(posted Nov. 25, 9:05 a.m.) - Nicaraguan boxing champ Román “Chocolatito” González is being accused by his wife of physical aggression and mistreatment, according to the daily La Prensa.
Raquel Doña, wife of the WBA flyweight and minimumweight world champ, accused “Chocolatito” in Station III of the National Police yesterday.
“Román came home today (Thursday) aggressive, grabbing me by the hair, breaking everything. He kicked me and broke everything in the house. I didn’t even know him and I am sincerely scared,” his wife said in the police report, as quoted by La Prensa.
“He was jealous and blaming me. But I don’t leave the house, so I think it was his pretext because he has gotten some other woman pregnant and everyday he tells me to leave the house. That’s why I made the decision to accuse him before the police. Román is capable of anything,” she said.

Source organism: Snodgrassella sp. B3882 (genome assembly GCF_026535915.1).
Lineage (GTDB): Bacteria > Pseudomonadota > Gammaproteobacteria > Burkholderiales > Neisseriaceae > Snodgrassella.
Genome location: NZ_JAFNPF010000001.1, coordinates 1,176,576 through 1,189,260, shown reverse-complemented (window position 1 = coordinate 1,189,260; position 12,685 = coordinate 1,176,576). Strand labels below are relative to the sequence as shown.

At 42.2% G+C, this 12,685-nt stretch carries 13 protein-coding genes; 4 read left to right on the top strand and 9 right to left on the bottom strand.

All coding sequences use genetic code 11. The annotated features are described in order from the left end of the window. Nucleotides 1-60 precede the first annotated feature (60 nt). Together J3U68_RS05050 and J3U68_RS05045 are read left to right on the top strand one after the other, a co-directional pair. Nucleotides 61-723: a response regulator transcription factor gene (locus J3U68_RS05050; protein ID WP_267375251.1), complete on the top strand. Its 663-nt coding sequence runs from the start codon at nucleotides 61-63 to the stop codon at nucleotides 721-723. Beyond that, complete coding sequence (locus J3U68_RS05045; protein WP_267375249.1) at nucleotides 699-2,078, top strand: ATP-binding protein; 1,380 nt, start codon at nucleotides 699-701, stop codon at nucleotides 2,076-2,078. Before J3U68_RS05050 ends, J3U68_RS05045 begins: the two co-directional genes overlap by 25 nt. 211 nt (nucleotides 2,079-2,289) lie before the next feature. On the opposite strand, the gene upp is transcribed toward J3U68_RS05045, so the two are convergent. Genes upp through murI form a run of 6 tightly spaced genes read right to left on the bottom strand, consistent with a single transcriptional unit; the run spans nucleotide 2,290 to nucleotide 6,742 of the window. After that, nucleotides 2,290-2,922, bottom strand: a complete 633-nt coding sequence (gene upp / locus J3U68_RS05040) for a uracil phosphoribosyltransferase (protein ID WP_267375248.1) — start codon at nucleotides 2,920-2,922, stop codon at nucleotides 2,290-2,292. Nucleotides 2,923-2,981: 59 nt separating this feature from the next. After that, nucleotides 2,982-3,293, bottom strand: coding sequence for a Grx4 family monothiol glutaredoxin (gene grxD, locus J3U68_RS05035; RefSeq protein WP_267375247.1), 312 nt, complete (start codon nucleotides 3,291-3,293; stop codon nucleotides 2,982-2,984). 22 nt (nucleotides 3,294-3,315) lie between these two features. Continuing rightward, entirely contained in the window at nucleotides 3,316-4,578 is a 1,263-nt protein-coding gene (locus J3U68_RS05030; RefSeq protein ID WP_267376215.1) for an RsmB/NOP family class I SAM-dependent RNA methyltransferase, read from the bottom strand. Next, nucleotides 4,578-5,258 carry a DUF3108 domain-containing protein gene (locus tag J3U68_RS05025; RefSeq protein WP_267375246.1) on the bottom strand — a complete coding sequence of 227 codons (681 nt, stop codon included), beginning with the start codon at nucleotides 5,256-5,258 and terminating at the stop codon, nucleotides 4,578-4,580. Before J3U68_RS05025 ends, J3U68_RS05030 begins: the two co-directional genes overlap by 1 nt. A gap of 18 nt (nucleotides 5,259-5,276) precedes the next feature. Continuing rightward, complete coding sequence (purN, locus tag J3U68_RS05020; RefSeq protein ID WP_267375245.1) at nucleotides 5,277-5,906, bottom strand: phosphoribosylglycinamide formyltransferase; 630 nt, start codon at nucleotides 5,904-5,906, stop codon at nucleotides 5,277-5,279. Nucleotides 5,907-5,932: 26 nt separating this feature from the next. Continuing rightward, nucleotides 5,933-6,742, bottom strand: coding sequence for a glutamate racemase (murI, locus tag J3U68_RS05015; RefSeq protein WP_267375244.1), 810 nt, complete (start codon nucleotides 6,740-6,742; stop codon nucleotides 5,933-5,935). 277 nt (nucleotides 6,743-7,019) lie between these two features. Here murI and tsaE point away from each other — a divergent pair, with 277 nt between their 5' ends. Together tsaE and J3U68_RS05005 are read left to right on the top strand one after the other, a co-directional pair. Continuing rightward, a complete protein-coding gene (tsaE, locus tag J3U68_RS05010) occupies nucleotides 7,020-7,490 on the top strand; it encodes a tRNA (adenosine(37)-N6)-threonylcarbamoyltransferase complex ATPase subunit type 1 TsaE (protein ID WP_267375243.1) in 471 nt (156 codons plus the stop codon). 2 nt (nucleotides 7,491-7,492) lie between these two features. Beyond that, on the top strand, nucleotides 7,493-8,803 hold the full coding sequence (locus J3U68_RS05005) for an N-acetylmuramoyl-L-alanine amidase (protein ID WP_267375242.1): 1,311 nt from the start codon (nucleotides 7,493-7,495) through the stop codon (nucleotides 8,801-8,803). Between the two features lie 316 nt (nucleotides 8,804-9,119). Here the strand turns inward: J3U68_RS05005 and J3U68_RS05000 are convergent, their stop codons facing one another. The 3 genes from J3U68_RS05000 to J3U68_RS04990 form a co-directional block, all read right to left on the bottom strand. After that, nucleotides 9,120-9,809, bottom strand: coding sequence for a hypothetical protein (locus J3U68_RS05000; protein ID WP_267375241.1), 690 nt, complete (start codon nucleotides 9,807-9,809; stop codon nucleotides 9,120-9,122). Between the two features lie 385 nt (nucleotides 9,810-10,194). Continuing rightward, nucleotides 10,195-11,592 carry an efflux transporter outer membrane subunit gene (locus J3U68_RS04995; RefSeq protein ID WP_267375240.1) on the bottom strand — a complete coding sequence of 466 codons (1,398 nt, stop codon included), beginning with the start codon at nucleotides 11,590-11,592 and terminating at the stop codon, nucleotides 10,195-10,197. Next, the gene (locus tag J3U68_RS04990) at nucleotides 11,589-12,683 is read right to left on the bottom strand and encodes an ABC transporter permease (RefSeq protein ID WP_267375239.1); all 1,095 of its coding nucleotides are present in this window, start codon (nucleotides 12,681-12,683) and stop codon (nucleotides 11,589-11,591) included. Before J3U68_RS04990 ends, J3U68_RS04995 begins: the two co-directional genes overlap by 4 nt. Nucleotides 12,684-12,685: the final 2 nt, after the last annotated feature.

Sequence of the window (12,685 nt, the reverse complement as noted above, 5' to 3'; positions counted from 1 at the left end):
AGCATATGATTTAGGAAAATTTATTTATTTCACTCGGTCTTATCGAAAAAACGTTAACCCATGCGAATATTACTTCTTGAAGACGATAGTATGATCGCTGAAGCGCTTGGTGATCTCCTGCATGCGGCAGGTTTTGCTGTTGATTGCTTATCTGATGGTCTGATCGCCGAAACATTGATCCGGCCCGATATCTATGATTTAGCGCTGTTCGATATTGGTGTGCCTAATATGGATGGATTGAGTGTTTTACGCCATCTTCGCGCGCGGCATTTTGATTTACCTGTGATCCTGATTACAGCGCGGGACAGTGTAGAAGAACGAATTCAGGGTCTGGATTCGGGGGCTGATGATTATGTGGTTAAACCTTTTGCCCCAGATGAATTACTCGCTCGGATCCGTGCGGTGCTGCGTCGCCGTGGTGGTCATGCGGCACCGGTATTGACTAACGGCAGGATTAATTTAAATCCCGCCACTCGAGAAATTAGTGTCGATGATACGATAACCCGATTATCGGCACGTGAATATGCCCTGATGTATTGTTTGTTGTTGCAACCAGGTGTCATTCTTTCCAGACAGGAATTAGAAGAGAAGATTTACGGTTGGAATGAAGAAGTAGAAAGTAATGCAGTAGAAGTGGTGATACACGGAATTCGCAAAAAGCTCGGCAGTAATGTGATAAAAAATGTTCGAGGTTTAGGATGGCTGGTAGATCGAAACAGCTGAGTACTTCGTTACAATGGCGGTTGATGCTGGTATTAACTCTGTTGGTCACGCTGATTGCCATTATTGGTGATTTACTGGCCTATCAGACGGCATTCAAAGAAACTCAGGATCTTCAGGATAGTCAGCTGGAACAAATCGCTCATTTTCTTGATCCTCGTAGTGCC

“Chocolatito” told Chanel 10 news last night that he has never hit his wife, and accused his wife and her family of trying to ruin him. “But I am not going to give her or anyone else that satisfaction,” Chocolatito said.
“The whole problem is that she stole the papers to my house. I have a right to demand what is mine. She stole my watch, she burned my clothes. She does a ton of dirty things and now I found out that she cheated on me,” he told Channel 10.
“Does anyone see her with a black eye or (a bruise) on her cheek? I have never hit her,” Chocolatito said.
The scandal comes as a shock to Nicaraguan boxing fans, who until now have considered Chocolatito a disciplined fighter and respectful, God-fearing man. Chocolatito is a devout Evangelical Christian who recently has been taken under the wing of President Daniel Ortega, who has helped sponsor the fighter.
In his recent title bouts, Chocolatito has entered the ring wearing a Sandinista flag and wearing T-shirts reading “I Love Daniel.”
For some sports fans, the politicization of Chocolatito was reminiscent of the Sandinistas treatment of former Nicaraguan boxing champ Alexis Argüello, who was draped with a red-and-black flag after a title match in the late 1970s.